Exploring the idea that not all of the big four will be with the Leafs next season

Photo credit:Nick Turchiaro-USA TODAY Sports
Jon Steitzer
1 year ago
It’s a joyous day for the #TradeNylander crowd when a prominent insider shares the thought that one of Matthews, Tavares, Marner, and Nylander will not be with the Leafs next season. And while this wasn’t based on rumour or hearsay, and rather solely on the independent thought of Chris Johnston, it’s an idea that warrants some level of exploration because it would mark a significant change in direction for the Leafs.
You can hear Chris Johnston’s radio hit for the full context of the discussion here, and it bears repeating, this is not a rumour.
The idea that the Leafs wouldn’t have the big four next season is nothing new. That was generally the consensus belief coming into this season, that nothing short of a Stanley Cup win would keep the band together, and the Leafs are nearing a time when a new direction is going to need to be taken. It’s also not surprising that when looking at what the Leafs will do, Auston Matthews’s name is swiftly removed as the big four player that could be on the move. The only way this is remotely entertained is if he has made it abundantly clear to management that when he hits unrestricted free agency he wishes to play in the U.S. and even then the Leafs would likely spend the next two years trying to change his mind and reach out to Justin Bieber to do the same.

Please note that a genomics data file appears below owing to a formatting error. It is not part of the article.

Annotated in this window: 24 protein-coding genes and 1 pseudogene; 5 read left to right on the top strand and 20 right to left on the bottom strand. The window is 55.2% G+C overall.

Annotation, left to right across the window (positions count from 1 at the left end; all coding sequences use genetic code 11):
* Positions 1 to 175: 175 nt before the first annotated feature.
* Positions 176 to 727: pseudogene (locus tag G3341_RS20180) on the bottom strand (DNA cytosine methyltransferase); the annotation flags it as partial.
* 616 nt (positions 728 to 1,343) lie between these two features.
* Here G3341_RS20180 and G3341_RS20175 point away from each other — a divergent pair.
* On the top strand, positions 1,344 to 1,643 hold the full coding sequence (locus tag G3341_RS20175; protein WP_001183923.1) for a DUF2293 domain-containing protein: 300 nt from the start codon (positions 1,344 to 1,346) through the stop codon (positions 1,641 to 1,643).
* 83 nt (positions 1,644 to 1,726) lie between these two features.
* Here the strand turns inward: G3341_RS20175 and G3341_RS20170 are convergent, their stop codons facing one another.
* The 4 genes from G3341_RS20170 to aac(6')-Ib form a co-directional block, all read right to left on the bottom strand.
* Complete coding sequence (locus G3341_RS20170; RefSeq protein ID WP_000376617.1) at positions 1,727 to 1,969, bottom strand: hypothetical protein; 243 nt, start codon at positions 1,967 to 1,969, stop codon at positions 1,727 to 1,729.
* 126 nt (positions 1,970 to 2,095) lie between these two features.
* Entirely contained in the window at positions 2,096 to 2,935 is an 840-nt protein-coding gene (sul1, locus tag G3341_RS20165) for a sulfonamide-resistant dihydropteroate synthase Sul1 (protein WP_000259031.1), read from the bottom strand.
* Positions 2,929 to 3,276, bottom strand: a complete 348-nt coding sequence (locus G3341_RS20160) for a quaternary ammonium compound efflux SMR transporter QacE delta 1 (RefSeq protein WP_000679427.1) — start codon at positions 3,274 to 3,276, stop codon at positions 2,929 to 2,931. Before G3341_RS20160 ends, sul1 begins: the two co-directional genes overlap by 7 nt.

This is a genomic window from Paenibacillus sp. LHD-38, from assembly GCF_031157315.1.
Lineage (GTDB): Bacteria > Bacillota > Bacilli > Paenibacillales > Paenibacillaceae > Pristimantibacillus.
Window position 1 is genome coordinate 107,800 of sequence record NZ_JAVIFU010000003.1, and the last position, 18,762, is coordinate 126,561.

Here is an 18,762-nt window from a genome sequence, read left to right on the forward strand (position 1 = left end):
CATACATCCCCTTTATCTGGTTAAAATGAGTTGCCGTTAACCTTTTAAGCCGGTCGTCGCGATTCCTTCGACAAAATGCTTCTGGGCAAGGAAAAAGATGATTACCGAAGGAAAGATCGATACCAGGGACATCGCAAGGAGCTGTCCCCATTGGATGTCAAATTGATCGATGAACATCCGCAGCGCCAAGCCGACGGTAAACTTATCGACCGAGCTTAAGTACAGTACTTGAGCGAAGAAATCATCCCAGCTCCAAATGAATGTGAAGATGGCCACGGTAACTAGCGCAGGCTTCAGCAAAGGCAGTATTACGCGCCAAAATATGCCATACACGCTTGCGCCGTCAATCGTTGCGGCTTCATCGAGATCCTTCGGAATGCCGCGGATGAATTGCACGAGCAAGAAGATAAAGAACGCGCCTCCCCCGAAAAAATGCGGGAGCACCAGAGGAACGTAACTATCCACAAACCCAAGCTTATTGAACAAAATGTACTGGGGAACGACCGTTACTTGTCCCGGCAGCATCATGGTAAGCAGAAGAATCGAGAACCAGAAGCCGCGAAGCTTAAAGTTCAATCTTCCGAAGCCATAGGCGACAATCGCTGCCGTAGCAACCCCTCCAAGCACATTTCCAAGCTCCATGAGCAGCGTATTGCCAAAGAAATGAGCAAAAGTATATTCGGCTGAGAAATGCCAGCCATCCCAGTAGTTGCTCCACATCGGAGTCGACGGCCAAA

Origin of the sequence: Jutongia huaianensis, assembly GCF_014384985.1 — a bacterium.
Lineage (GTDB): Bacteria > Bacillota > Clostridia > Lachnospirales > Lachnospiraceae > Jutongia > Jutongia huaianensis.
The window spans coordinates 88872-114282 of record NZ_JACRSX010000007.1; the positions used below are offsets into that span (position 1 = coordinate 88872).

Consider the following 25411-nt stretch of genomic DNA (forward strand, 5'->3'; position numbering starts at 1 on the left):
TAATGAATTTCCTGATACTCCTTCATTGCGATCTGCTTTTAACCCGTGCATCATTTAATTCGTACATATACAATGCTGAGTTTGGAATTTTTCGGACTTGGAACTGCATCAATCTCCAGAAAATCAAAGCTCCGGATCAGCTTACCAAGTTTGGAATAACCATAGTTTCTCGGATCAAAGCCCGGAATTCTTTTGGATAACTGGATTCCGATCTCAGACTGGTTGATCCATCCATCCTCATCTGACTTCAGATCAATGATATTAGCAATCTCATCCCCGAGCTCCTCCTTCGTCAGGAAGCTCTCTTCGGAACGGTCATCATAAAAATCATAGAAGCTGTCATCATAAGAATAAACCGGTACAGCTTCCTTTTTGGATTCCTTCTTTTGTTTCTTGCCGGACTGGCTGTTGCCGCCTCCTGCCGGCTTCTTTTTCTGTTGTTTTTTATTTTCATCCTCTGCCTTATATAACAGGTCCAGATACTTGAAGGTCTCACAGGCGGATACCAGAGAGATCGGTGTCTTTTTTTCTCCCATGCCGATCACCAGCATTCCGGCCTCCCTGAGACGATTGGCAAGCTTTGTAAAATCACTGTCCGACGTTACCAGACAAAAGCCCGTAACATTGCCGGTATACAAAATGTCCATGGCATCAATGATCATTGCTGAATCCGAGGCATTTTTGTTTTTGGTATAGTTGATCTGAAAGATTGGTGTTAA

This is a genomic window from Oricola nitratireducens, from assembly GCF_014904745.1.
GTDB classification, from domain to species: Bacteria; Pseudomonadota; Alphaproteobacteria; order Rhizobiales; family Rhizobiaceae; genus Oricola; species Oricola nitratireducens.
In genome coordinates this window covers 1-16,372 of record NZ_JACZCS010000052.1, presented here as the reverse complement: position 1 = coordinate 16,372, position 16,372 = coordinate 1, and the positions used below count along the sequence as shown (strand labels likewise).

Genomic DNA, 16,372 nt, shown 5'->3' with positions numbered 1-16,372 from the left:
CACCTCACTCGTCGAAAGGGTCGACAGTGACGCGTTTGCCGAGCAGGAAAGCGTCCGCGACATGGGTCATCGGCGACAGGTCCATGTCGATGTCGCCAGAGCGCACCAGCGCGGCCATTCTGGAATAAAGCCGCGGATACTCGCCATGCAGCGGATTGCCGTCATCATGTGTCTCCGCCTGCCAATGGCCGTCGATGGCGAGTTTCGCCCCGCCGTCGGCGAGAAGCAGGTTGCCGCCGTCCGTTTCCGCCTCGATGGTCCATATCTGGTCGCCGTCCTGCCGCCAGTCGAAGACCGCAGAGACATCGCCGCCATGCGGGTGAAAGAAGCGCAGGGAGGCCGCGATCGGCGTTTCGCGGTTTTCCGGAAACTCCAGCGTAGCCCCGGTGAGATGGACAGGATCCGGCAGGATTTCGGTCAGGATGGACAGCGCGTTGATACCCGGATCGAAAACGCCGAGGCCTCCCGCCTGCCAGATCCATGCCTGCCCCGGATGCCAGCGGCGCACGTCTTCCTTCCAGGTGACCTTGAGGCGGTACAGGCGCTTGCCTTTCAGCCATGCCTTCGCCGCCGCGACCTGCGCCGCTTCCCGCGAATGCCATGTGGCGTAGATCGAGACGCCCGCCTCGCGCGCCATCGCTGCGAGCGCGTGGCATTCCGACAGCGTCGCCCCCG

John Tavares’ contract is certainly the least appealing of the four players, and being the oldest of the group there is certainly some level of concern about the decline of play as well associated with him. His salary is now well below his cap hit, but his full no movement clause would eliminate him the possibility of being moved unless his family suddenly decided they wished to needlessly uproot themselves from their hometown. Honestly, for all the concerns around Tavares, and dirt kicking around his contract, having Matthews and Tavares as the one-two punch in the middle is the strongest part of this team. Wingers are more of a luxury, and that’s why at the end of the day when we’re talking about who could be on the move, it’s really: do the Leafs want to move Nylander, Marner, or both?
I’m not looking to spark a Nylander vs. Marner debate, as both now play up to their contracts. Both have had tough spots in the season. Marner has been critical to the success of the penalty kill and has been an elite playmaker to Matthews, while Nylander carried the Leafs through the early part of the season, and might be the second-best Leaf at driving a line behind Auston Matthews. The pros of trading Nylander are you likely don’t need to take back unwanted salary, the pros of trade Marner would be the Leafs can much more radically address their needs by moving out the higher salary. Both have some merit.

Does one of the big four need to be moved?